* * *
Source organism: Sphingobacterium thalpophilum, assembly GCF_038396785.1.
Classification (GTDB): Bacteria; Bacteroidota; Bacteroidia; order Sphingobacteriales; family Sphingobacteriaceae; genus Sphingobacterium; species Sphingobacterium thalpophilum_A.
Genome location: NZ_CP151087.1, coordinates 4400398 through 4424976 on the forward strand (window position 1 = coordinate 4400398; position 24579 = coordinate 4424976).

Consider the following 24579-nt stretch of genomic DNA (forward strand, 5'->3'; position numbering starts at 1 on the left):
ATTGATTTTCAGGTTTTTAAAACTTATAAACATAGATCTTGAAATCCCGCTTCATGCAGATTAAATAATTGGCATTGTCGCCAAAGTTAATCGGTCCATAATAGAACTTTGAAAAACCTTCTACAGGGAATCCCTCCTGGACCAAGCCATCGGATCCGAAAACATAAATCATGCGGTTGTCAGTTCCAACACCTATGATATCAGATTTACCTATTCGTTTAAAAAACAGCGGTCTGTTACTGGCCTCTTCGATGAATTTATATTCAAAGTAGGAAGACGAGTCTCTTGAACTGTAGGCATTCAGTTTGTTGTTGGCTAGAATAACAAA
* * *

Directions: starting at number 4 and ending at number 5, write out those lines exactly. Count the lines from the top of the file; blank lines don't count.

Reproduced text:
Consider the following 24579-nt stretch of genomic DNA (forward strand, 5'->3'; position numbering starts at 1 on the left):
ATTGATTTTCAGGTTTTTAAAACTTATAAACATAGATCTTGAAATCCCGCTTCATGCAGATTAAATAATTGGCATTGTCGCCAAAGTTAATCGGTCCATAATAGAACTTTGAAAAACCTTCTACAGGGAATCCCTCCTGGACCAAGCCATCGGATCCGAAAACATAAATCATGCGGTTGTCAGTTCCAACACCTATGATATCAGATTTACCTATTCGTTTAAAAAACAGCGGTCTGTTACTGGCCTCTTCGATGAATTTATATTCAAAGTAGGAAGACGAGTCTCTTGAACTGTAGGCATTCAGTTTGTTGTTGGCTAGAATAACAAA